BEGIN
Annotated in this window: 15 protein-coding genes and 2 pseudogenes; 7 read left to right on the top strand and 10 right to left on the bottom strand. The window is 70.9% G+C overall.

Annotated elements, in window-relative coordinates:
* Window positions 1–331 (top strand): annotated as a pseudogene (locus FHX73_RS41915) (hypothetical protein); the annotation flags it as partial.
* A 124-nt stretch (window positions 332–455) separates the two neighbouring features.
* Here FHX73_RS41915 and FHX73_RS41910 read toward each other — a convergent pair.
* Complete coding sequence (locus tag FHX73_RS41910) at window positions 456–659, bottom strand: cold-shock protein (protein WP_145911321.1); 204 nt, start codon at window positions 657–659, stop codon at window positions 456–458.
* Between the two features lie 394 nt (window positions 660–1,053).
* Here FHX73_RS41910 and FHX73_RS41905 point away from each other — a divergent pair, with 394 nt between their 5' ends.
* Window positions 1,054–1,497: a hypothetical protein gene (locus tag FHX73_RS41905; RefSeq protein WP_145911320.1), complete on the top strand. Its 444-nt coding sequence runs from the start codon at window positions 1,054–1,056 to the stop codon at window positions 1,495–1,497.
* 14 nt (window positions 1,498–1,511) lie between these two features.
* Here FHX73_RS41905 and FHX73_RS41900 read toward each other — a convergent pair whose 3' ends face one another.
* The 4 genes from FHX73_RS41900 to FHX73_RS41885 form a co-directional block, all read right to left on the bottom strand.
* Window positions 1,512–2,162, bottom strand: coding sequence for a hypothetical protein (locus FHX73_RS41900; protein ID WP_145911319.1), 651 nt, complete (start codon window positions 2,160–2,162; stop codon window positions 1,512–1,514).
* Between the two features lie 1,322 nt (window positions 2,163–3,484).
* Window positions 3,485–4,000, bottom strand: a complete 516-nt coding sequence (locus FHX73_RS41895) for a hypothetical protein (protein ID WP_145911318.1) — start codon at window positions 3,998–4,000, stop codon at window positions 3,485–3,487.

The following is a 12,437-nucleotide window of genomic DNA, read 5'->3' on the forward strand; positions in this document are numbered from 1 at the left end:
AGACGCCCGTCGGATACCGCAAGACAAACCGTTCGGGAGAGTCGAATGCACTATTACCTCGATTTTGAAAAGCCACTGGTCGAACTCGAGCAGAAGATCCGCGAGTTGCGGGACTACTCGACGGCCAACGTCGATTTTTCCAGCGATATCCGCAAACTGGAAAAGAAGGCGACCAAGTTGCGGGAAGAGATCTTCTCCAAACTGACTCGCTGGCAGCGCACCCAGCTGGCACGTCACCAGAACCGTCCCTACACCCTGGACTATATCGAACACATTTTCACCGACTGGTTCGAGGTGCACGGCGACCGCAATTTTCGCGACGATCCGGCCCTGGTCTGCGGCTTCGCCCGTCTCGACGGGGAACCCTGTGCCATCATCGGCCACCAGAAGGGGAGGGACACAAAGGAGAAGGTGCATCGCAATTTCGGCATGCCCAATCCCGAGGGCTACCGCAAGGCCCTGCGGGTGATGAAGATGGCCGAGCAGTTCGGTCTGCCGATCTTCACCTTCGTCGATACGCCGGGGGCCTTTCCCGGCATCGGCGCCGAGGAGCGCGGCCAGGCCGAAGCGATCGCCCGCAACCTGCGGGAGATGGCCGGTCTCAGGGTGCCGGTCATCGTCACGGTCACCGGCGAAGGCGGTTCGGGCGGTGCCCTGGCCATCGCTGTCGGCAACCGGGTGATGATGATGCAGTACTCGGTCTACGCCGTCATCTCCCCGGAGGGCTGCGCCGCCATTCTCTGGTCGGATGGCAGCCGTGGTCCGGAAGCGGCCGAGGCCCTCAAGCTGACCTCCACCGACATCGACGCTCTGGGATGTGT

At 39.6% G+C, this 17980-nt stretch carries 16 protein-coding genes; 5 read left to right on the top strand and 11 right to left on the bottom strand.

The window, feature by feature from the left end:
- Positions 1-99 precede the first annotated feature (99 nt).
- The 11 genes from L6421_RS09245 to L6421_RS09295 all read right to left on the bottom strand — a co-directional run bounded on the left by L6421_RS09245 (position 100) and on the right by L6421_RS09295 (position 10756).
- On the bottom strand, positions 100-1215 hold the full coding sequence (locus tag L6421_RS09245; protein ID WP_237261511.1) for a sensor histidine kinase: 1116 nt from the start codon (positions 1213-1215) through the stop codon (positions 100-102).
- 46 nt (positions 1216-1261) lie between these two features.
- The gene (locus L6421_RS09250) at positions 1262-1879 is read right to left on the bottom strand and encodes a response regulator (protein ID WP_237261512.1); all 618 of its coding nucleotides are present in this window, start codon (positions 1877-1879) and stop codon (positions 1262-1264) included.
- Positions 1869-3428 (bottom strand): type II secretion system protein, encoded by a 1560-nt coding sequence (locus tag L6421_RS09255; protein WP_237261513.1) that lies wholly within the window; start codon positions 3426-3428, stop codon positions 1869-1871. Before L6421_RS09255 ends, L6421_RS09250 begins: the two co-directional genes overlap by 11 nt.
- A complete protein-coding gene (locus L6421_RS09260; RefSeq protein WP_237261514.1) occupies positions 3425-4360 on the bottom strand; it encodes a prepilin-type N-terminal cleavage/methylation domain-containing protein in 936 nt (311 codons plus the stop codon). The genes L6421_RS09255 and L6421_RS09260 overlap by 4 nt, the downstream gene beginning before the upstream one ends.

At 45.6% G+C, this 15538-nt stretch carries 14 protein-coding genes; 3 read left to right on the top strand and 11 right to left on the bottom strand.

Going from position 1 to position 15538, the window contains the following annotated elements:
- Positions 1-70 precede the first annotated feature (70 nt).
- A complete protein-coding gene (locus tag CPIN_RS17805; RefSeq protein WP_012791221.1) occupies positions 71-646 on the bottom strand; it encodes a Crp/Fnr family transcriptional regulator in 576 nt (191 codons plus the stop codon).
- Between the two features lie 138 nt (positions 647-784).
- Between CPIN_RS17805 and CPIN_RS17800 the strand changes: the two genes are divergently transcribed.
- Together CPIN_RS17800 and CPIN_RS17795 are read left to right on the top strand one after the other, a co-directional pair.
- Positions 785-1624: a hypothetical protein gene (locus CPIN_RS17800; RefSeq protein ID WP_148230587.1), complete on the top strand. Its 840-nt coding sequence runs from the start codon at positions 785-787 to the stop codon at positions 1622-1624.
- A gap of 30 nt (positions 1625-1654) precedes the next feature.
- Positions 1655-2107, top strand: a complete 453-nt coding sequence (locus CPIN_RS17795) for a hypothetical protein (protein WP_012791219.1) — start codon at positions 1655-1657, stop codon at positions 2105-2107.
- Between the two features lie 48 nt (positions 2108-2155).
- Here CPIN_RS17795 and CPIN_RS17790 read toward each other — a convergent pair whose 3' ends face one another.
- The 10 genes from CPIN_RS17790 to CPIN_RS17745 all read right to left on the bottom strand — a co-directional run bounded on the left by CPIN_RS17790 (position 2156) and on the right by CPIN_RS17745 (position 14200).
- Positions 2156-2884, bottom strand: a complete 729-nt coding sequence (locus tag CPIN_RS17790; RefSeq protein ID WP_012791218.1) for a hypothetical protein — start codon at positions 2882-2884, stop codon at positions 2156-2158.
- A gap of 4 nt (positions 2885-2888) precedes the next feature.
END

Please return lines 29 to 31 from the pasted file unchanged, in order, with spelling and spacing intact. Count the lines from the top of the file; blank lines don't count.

- Positions 1-70 precede the first annotated feature (70 nt).
- A complete protein-coding gene (locus tag CPIN_RS17805; RefSeq protein WP_012791221.1) occupies positions 71-646 on the bottom strand; it encodes a Crp/Fnr family transcriptional regulator in 576 nt (191 codons plus the stop codon).
- Between the two features lie 138 nt (positions 647-784).